Monday, October 19, 2009

Tokyo Big Six, Week 6, Saturday -- Long Ties and Cold Rain

I went down to Jingu Stadium early on to get a front-row seat. Showed up at 10:20, as usual the Waseda side was mobbed with Yuki Saitoh fans but the Hosei side wasn't too bad. I ended up sitting next to a 70-year-old old Hosei alum who told me stories about watching Hosei's team in the mid-1970's when they had Suguru Egawa and when current manager Kanemitsu was the captain and 2nd baseman and the team won 4 straight championships. I asked him about what Inaba was like in his Hosei years, and he said "Look at Shingo Kamegai... Kamegai is very much like Inaba was, even down to them both being from Chukyo." I like Kamegai, so that was a good way to put it :)

(Sadly, though, Kamegai re-injured his leg running out a grounder in the 7th inning. It was, however, the infield single that put through the game-tying run for Hosei.)

There was a old guy sitting to my left who not only put his bag on a seat for no reason other than so nobody would sit there, but he SLEPT through the entire first game and then woke up for part of the 2nd game only to take some cellphone pictures. How annoying. Front row seats are premium. I guess on the other hand I didn't have to deal with people sitting on both sides of me as a result, but still.

Game 1 - Waseda 3, Hosei 3 (12 innings)

Since Kisho Kagami was having arm trouble, the Hosei starter was sophomore Tomoya Mikami, who is from Ken Gifu Sho HS and is very (190cm) tall. Waseda's starter was the usual Yuki "Handkerchief Prince" Saitoh. Hosei went into this series basically needing to beat Waseda to have any chance at all of another championship this semester.

Tomoya Mikami.

Waseda put up the first few runs -- bizarrely enough, they all came thanks to Saitoh's batting! In the 3rd inning, he led off with a single, moved up on a Kojima grounder, and scored on a Matsunaga double. In the 5th inning, he hit a 2-out single, moved to 3rd on a Kojima single, and then Matsunaga hit a single that scored both of them, making it 3-0 and taking Mikami out of the game in favor of Hisashi Takeuchi, who is hoping to get drafted next week. Takeuchi managed to keep Waseda under control for the next few innings.

Saitoh at bat.

In the meantime, in the 7th inning, catcher Hiromoto led off with an infield single to third, and a pinch-hitting Yoh Sasaki doubled to right, scoring Hiromoto, 3-1. Hiroshi Taki continued the attack with a single to right, scoring Sasaki, 3-2, and that's when Mr. Handkerchief came out of the game in favor of Tatsuya Ohishi (who you might recall is my favorite Big 6 pitcher).

Hosei managed to score Taki by small-ball - Shota Waizumi bunted him up, and while Ryo Imai struck out, Masatoshi Matsumoto singled, moving Taki to third. Shingo Kamegai, who was out for a few weeks with a leg injury, then hit a grounder through the shortstop for a single to left... but as he ran it out to first he started limping and had to be carried off the field. On the other hand, it scored Taki, making it 3-3. Kaoru Kita pinch-ran for Kamegai and the inning ended with Kento Kameda striking out on a 150 km/h pitch.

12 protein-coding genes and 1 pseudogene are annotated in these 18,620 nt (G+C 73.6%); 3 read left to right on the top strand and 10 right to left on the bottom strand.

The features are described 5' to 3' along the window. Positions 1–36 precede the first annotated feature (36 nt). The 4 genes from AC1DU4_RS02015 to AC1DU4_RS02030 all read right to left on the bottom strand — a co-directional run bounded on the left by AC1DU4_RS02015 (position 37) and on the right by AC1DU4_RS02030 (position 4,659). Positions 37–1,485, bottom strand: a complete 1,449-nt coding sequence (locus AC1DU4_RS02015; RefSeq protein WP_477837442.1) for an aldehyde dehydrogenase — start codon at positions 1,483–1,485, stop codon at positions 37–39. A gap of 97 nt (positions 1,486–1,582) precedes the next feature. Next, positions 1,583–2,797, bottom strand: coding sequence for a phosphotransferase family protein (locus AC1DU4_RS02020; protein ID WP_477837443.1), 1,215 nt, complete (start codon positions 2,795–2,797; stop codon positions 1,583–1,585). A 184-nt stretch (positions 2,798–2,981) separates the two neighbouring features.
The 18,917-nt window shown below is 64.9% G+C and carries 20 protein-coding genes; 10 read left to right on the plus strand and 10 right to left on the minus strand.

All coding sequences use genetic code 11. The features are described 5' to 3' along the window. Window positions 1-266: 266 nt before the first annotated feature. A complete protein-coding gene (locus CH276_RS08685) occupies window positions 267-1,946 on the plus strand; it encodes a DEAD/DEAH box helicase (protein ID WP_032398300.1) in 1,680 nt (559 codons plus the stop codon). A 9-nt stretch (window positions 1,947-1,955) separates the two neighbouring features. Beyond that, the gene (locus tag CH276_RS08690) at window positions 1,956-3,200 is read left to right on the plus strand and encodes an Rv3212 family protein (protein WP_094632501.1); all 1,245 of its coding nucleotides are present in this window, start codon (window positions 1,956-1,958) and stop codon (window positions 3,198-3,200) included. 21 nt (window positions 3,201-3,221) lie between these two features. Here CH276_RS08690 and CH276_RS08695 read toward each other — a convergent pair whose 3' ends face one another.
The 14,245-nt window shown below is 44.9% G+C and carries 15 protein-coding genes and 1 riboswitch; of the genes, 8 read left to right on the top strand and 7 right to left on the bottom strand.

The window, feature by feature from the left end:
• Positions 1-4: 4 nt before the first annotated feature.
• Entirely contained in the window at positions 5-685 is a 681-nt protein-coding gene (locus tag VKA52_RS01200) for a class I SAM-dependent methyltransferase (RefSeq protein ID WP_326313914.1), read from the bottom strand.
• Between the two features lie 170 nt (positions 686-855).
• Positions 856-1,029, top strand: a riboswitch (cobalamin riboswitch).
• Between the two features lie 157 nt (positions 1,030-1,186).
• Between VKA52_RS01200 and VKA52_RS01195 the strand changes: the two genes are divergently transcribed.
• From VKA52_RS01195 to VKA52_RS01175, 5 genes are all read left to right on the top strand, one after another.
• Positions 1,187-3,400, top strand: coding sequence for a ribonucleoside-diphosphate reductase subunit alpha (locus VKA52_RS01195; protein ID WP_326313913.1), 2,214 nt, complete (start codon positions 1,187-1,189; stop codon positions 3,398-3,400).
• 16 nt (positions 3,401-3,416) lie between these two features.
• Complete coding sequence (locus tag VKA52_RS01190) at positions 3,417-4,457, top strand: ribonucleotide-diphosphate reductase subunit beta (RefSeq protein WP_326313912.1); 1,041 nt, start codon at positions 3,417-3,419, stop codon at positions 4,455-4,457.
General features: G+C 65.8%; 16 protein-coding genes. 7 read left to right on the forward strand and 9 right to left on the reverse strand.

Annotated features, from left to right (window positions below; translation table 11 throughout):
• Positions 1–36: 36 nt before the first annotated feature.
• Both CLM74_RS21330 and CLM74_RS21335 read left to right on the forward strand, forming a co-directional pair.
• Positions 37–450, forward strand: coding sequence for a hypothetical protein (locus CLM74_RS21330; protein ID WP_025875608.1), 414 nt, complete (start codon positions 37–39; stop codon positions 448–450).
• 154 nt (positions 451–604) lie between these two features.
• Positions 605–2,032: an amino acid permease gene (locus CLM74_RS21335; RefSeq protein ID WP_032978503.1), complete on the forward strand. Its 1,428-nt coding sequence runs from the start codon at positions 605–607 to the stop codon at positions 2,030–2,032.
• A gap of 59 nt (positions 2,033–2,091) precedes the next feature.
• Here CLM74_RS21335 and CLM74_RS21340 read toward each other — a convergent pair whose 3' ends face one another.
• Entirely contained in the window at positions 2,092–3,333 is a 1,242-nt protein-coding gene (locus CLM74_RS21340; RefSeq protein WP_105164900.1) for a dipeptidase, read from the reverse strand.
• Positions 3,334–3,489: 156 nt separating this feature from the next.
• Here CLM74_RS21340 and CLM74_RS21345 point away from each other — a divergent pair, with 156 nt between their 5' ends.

(Kamegai being carried off.)

Then both teams got into a deadlock for the next 6 innings. Hosei freshman Kazuki Mishima came in to pitch. I'd heard about him quite a bit, but this was my first time seeing him pitch from close up (I think I saw him pitch in the spring too, but from afar). Anyway, Mishima is about my height and weight, looks like a totally unassuming little kid, and THROWS EVERYTHING AT AROUND 93-95mph. No, really. His control is pretty terrible, but I think he keeps the batters pretty well off-balance just because they might be worried about getting decapitated by his next pitch. So in three innings he walked four guys, struck out four guys, and had everyone coming down to take photos of him by the fence as he did warm-up throws.

I don't know exactly where the speed comes from, but he did end up in a kind of tangled follow-through most of the time.

Here's the scoreboard showing one of his pitches as 154km/h (95.7 mph).

After Mishima, Hosei followed with senior Kohei Nishi, who I've mentioned a few times as being a bizarre sidearmer. Nishi didn't have a particularly good track record before this year, but in 2009 hasn't given up a run at all, and in this case he also pitched two innings and struck out four.

And finally, I should talk about Tatsuya Ohishi, of course. I was torn because I like him very much, but I also kind of wanted Hosei to win the game. So as Hosei kept essentially messing up and/or not capitalizing on things, it got kind of frustrating. Like when Ishikawa hit what could have been a triple if he was actually running, but instead he stopped at first and then ran to second, then was bunted to 3rd and left there. Or in the 10th, Tetsuro Matsumoto accidentally grounded out to first. It was ridiculous, he checked a swing, the ball hit the bat and rolled down the first-base line and he wasn't even aware he should start running for a few seconds. Then in the bottom of the 12th, Hosei led off with a kid named Nakao getting an infield single to second (just a messy grab and no throw), and then Masatoshi Matsumoto was supposed to bunt Nakao up, but he basically bunted RIGHT TO OHISHI, who isn't an idiot and made the play at second to get the force on Nakao, and then thanks to Masatoshi not running, it was a double play at first base as well. Sheesh. Kaoru Kita ran out a deep grounder to short, but with two outs and only one runner it wasn't hard for Ohishi to strike out a pinch-hitting Suguru Fujita to end the game.

(For the record, Fujita is a PITCHER, so what the heck he was doing pinch-hitting is beyond me. I know there are some great-hitting pitchers in Big 6 -- Ohishi himself is one of them -- but this was kind of crazy.)